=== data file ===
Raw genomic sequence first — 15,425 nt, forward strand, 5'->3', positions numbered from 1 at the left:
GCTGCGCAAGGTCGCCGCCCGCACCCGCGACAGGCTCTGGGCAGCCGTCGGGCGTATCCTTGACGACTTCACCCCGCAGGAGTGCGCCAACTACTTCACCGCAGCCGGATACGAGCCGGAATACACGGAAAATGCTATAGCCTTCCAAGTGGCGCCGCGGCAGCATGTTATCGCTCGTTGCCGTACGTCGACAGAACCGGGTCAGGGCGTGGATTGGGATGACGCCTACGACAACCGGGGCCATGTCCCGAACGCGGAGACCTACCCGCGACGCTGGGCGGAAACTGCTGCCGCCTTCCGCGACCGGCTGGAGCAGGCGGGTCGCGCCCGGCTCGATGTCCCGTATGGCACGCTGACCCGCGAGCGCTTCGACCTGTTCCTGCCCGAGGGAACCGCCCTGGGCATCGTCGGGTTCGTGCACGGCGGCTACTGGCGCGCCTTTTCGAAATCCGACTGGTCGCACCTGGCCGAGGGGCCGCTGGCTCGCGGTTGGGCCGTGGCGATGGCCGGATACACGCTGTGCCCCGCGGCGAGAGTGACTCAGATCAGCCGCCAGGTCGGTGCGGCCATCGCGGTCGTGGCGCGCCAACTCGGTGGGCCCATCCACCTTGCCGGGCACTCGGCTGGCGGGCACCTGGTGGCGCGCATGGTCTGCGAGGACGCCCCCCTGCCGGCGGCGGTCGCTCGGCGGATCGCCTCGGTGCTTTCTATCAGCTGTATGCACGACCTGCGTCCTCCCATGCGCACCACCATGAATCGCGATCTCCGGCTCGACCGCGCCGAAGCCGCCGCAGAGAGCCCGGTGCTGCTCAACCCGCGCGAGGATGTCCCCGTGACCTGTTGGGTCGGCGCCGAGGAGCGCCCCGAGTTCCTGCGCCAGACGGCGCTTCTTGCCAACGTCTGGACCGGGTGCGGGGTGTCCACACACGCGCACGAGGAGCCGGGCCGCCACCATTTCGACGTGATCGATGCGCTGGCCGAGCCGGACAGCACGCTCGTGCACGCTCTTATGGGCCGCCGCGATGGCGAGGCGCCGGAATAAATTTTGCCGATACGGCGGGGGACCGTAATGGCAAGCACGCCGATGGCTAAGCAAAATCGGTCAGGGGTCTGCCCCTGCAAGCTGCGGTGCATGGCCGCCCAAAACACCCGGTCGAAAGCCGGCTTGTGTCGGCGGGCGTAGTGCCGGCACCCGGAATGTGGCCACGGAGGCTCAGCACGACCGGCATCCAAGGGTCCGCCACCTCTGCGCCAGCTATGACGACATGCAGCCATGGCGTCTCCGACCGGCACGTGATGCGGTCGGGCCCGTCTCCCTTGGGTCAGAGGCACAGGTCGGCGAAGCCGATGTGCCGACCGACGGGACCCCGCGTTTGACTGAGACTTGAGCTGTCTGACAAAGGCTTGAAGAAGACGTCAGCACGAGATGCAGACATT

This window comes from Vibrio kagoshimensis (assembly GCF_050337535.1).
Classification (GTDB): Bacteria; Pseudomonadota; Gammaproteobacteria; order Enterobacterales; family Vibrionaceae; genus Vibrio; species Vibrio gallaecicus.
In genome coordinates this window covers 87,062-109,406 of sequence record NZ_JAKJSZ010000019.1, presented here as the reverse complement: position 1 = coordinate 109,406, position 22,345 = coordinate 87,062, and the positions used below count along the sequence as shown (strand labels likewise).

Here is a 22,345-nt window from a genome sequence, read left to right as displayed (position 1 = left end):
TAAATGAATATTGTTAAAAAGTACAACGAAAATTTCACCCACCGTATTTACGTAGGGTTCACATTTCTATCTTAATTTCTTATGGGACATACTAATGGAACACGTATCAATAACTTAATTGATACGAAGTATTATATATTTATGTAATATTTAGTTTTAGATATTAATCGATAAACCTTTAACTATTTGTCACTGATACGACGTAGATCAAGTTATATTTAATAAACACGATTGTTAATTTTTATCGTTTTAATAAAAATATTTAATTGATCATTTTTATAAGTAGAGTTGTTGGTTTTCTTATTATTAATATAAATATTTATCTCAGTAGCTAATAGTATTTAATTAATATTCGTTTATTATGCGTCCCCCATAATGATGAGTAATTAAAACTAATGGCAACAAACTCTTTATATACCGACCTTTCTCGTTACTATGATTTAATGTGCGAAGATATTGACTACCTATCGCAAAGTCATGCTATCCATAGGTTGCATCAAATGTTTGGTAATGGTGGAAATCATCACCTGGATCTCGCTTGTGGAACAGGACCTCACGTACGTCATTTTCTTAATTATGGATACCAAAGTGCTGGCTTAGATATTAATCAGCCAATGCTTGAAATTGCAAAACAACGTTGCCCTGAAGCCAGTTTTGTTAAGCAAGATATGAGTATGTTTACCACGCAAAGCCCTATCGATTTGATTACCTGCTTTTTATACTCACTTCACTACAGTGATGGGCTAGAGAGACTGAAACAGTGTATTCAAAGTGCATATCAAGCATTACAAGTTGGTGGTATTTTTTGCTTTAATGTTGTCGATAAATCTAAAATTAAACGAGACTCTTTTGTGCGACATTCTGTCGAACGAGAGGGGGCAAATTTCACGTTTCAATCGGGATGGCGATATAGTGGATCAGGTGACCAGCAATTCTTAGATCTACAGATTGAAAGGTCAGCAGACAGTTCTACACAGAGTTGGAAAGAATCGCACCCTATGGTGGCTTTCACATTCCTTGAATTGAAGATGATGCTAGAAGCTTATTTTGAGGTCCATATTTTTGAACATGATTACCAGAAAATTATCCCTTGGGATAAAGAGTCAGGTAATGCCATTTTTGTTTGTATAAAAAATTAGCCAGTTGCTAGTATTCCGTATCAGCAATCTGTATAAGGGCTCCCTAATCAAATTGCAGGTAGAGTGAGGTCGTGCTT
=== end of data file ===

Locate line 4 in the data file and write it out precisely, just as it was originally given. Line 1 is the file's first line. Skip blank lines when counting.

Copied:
Classification (GTDB): Bacteria; Pseudomonadota; Gammaproteobacteria; order Enterobacterales; family Vibrionaceae; genus Vibrio; species Vibrio gallaecicus.